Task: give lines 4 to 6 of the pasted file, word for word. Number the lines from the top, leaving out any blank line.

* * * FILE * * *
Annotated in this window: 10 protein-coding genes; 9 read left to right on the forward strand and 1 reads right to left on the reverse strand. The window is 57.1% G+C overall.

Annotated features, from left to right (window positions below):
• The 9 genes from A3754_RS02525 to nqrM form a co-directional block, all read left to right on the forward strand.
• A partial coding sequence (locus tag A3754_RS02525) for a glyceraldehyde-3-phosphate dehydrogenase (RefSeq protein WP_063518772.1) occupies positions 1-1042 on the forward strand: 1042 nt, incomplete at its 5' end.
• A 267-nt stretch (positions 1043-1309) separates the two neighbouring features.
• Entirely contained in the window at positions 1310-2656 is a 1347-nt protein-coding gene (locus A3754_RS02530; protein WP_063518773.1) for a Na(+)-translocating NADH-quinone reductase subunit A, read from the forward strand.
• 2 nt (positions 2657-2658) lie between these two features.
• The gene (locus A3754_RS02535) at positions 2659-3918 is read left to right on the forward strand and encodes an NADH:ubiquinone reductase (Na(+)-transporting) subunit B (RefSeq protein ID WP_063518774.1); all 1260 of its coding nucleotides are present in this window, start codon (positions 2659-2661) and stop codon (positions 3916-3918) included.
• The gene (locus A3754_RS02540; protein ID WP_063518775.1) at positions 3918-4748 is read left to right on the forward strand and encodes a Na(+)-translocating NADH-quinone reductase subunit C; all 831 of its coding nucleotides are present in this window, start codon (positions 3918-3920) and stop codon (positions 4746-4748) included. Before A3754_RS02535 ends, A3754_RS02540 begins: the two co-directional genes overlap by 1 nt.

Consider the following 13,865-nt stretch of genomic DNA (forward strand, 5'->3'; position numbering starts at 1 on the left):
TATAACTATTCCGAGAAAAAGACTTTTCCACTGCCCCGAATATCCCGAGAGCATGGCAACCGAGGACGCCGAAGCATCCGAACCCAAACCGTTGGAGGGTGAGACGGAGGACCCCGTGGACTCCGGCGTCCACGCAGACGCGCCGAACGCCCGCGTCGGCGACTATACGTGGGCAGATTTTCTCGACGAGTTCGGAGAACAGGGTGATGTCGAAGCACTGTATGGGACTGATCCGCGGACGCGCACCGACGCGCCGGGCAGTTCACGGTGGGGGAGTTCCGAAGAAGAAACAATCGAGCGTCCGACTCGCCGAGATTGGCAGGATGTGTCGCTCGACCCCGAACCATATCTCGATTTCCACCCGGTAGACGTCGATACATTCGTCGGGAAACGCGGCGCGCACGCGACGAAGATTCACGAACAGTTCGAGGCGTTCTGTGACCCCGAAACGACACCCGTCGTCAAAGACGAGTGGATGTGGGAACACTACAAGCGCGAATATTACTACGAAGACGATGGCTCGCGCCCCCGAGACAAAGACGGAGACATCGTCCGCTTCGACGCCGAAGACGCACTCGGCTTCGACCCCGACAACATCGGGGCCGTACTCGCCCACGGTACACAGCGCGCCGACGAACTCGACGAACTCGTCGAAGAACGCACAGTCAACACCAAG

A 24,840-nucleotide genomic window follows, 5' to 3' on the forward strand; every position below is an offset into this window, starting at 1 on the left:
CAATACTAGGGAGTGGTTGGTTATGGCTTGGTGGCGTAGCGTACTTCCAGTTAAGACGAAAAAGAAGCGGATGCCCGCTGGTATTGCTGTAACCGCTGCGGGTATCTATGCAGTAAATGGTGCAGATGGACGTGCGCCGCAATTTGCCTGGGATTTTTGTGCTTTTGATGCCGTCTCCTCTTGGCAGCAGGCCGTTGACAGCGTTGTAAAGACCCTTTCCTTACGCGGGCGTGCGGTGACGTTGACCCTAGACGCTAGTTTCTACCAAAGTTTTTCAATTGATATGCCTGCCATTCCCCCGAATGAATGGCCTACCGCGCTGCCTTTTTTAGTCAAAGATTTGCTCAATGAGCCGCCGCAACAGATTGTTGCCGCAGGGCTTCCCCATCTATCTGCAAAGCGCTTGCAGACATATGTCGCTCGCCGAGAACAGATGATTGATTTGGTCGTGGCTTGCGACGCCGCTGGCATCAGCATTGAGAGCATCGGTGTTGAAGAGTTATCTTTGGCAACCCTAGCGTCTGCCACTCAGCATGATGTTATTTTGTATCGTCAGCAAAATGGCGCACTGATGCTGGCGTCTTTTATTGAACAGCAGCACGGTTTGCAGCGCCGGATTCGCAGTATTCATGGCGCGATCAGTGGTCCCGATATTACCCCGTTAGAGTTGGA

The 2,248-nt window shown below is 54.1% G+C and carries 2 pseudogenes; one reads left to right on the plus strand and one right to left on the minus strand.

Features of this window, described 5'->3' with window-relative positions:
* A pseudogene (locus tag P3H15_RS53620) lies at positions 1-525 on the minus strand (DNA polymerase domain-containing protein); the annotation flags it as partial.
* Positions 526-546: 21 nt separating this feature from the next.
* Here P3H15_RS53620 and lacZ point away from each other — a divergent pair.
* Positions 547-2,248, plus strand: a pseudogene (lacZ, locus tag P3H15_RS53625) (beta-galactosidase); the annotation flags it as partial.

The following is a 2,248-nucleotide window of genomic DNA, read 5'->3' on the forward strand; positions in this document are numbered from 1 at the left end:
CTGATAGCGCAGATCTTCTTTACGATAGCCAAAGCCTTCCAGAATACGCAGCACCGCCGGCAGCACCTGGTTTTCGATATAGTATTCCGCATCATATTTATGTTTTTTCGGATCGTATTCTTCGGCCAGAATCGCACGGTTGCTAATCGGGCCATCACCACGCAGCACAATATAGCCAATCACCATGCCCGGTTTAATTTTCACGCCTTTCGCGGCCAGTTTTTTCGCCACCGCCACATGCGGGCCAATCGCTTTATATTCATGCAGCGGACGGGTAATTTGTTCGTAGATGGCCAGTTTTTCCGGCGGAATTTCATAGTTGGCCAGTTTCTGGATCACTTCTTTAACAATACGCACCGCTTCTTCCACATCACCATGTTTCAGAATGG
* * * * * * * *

• A partial coding sequence (locus tag A3754_RS02525) for a glyceraldehyde-3-phosphate dehydrogenase (RefSeq protein WP_063518772.1) occupies positions 1-1042 on the forward strand: 1042 nt, incomplete at its 5' end.
• A 267-nt stretch (positions 1043-1309) separates the two neighbouring features.
• Entirely contained in the window at positions 1310-2656 is a 1347-nt protein-coding gene (locus A3754_RS02530; protein WP_063518773.1) for a Na(+)-translocating NADH-quinone reductase subunit A, read from the forward strand.